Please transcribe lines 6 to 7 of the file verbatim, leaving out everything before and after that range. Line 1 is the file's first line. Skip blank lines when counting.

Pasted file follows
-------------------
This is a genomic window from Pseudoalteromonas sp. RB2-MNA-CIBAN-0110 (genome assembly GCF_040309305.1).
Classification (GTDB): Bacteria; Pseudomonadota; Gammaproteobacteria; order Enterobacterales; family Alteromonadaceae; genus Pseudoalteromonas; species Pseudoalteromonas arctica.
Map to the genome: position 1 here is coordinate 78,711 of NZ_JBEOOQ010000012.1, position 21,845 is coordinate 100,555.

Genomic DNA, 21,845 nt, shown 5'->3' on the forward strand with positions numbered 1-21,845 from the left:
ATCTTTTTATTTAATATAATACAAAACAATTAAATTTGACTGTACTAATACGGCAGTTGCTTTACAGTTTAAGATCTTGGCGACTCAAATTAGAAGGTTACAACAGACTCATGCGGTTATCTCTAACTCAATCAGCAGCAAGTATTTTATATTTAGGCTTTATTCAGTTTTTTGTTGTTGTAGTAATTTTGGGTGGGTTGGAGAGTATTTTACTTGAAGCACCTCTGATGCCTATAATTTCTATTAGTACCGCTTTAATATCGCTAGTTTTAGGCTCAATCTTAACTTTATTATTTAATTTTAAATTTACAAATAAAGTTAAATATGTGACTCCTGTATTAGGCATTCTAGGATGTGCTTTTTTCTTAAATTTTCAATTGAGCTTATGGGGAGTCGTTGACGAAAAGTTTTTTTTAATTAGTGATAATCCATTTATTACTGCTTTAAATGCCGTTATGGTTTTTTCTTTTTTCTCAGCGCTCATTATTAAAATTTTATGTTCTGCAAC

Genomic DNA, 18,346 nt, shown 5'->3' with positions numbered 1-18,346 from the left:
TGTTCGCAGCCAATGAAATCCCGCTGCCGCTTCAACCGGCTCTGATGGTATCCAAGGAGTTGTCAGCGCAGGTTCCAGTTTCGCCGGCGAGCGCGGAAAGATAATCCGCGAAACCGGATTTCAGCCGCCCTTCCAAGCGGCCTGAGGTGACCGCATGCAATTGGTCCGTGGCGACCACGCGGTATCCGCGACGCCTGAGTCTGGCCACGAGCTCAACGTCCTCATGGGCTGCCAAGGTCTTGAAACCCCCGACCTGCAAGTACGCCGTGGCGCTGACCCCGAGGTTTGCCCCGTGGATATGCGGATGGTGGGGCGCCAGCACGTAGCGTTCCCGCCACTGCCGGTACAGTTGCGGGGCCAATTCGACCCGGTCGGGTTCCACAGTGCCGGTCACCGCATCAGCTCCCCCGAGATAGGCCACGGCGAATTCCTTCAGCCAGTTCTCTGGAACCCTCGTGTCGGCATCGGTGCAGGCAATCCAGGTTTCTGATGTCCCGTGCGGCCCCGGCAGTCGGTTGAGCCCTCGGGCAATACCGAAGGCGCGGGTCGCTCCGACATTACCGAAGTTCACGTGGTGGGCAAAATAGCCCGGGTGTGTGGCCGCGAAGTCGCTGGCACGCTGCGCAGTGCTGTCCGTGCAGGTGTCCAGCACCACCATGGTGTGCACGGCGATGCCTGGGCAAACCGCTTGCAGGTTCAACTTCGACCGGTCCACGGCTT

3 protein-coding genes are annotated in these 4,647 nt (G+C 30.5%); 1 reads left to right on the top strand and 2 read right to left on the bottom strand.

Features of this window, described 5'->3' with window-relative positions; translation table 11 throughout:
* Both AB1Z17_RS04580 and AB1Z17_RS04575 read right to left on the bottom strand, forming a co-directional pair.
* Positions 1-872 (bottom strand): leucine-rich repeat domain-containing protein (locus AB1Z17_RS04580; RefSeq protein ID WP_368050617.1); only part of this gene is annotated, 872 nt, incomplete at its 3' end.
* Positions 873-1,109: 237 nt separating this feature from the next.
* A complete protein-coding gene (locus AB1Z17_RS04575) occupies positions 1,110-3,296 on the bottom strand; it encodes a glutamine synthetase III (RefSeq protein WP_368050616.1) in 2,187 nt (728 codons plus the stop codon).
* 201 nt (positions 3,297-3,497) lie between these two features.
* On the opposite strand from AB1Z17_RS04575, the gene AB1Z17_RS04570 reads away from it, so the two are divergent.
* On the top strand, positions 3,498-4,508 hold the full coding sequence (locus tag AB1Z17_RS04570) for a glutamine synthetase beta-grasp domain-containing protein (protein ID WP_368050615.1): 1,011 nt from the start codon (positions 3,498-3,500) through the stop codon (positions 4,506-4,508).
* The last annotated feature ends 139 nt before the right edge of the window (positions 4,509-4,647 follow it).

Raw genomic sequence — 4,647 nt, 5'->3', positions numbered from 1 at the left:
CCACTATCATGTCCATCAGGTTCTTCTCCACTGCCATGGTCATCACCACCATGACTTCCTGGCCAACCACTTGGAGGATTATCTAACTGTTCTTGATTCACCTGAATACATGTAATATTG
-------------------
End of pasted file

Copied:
Genomic DNA, 18,346 nt, shown 5'->3' with positions numbered 1-18,346 from the left:
TGTTCGCAGCCAATGAAATCCCGCTGCCGCTTCAACCGGCTCTGATGGTATCCAAGGAGTTGTCAGCGCAGGTTCCAGTTTCGCCGGCGAGCGCGGAAAGATAATCCGCGAAACCGGATTTCAGCCGCCCTTCCAAGCGGCCTGAGGTGACCGCATGCAATTGGTCCGTGGCGACCACGCGGTATCCGCGACGCCTGAGTCTGGCCACGAGCTCAACGTCCTCATGGGCTGCCAAGGTCTTGAAACCCCCGACCTGCAAGTACGCCGTGGCGCTGACCCCGAGGTTTGCCCCGTGGATATGCGGATGGTGGGGCGCCAGCACGTAGCGTTCCCGCCACTGCCGGTACAGTTGCGGGGCCAATTCGACCCGGTCGGGTTCCACAGTGCCGGTCACCGCATCAGCTCCCCCGAGATAGGCCACGGCGAATTCCTTCAGCCAGTTCTCTGGAACCCTCGTGTCGGCATCGGTGCAGGCAATCCAGGTTTCTGATGTCCCGTGCGGCCCCGGCAGTCGGTTGAGCCCTCGGGCAATACCGAAGGCGCGGGTCGCTCCGACATTACCGAAGTTCACGTGGTGGGCAAAATAGCCCGGGTGTGTGGCCGCGAAGTCGCTGGCACGCTGCGCAGTGCTGTCCGTGCAGGTGTCCAGCACCACCATGGTGTGCACGGCGATGCCTGGGCAAACCGCTTGCAGGTTCAACTTCGACCGGTCCACGGCTT